TUTORIALS  
- - - - - - - - - - - - - - - - - - - - - - - - - - - - - - - - - - - -
Quake 2 Curves (Phong Shading)
- - - - - - - - - - - - - - - - - - - - - - - - - - - - - - - - - - - -

In this tutorial we will cover the following:

- Curves (like codctf3)
- Working with Arghrad

After this you should be able to create very cool curved looking lighting on the old quake2 engine. While these tricks may not be new in game engines like Quake3. But with the eyecandy that today's game engines demand from maps, it's a way for us who map for q2 to keep up with the competition.

The reason I wrote this is because I believe lighting makes or breaks the mood of the enviornment. To get the knowledge of how to make those enviornments a reality (in quake) then you'll have to know the techniques involved in creating the enviornment. It just means a better looking quake for the player, and that's always what us mappers dig. :)

This was the first lighting trick that I learned in mid 2000. It's really a pretty old trick (came out in early '99), but very underused in maps. What makes the curved lighting effect is the compiler. So your old quake2 qrad3.exe (lighting compiler) isnt gonna do. You need a new compiler, a better compiler. And that compiler is Arghrad. Find it at www.planetquake.com/arghrad/ or visit our Download page for it.

Now that you have the compiler downloaded. Extract it to your folder where you compile your maps, but dont worry about renaming it, Arghrad.exe will do just dandy. Now point your handy compiler to use that instead of qrad3.exe. Now were in business!

First of all, a little lesson on how this "Phong Shading" works. Here's a little quote outta Arghrad's manual. "Phong shading is a process which simulates the effect of smoothly curving lighting across surfaces which are actually flat. It is done by modifying the surface's angle at each step across the surface to smoothly blend in to the surrounding surfaces."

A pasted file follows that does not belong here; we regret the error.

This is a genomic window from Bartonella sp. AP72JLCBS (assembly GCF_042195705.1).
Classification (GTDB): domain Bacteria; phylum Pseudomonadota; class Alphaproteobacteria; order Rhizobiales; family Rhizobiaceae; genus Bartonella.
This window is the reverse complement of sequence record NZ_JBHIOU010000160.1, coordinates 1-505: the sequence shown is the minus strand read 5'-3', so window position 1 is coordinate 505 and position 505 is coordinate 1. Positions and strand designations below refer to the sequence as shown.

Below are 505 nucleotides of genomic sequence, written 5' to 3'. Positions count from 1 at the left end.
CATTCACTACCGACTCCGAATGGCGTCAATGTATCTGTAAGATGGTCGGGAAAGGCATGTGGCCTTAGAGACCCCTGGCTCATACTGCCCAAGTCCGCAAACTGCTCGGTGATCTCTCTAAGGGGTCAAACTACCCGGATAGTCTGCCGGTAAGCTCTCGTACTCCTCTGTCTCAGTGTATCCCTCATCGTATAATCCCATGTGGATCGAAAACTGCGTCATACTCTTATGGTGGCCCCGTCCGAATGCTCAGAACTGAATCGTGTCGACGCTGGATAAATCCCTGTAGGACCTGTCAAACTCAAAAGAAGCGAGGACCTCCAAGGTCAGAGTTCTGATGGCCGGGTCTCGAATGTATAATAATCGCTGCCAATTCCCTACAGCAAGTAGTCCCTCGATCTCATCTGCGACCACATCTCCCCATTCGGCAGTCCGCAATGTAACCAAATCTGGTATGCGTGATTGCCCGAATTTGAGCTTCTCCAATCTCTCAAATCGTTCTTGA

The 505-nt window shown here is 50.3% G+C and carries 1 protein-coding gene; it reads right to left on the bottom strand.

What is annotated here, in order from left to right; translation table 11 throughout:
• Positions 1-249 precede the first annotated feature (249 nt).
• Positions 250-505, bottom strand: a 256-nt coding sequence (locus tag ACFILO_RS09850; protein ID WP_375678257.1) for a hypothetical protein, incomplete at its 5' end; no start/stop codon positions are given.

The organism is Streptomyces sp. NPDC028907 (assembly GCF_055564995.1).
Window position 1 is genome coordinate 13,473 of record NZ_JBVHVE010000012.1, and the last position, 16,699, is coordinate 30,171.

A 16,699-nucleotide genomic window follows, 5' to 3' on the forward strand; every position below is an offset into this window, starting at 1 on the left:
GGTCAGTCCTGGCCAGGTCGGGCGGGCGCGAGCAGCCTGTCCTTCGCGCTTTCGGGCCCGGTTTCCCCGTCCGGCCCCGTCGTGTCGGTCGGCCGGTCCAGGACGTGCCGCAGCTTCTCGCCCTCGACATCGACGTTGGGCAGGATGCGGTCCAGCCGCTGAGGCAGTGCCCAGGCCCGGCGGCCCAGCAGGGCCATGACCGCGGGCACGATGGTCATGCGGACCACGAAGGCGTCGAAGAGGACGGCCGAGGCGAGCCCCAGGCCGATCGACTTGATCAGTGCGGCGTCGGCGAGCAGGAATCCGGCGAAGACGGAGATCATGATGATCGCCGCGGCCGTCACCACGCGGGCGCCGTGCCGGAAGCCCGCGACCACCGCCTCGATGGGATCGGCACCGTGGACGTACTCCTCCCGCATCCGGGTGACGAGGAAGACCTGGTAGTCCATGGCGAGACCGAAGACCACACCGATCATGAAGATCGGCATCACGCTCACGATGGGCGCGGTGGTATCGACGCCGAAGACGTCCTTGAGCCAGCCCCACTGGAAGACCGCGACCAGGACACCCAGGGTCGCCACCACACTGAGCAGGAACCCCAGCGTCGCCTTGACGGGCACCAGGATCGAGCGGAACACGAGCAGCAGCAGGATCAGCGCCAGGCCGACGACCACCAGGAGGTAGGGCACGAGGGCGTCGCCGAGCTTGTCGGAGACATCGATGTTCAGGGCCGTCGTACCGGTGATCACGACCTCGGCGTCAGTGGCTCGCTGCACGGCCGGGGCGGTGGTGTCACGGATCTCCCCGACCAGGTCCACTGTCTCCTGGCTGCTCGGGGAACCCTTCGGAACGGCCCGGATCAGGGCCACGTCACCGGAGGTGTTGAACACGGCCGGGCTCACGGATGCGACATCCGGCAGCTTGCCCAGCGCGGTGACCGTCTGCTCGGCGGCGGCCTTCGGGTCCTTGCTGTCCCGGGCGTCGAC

That basically means. Err look at the picture below to see what's it's doing then re-read the paragraph above. (click to enlarge)

Now open up your editor (I'll use Qeradiant for this tutorial because it's the most standard editor and it roolz!:) So lets make a curved room for demonstration purposes. For this demo im gonna use the blume textures in e3u3 and an overhead (top) view. Now make a box about 320x320x256 (length, width, height). Now make a 16 Sided cylinder inside that and CSG subtract it. Be warned that CSG subtract is a very deadly tool if not used right. It'll cripple your r_speeds if your not careful. Now you should have this. Note: I added in walls around the cut out square and a floor and ceiling.

Select the surface texture of any wall. Like this:

and apply a value to it like this.

That's it! But not quite! :) Of course it would do nothing with a regular compiler but Arghrad sees that it needs to "Phong Shade" the surface and every surface with that same value. That means set a value of any # to the walls (not the floor-ceiling) and that value has to be the same going all around. So I'll use number 1. I'll apply that value to each wall surface. Which is 16 times.

Now put in a light entity, set the light value to about 250. Stick it about the midway point between the floor and ceiling. Now Put it up against a wall and compile (with arghrad). But don't forget to stick in a player start position! You should have something like this. (Click to enlarge)

Okay now if this tutorial didnt help or make sense :). Hopefully this will. I've included a zip with a .map of the room and two .bsp's of a compile with arghrad and phong shading and a compile without arghrad. Have fun and good mapping! :)

Curved.zip - ~15.6k



Back to top

 

 

Created by Space Design.  Copyright 2001 C.O.D.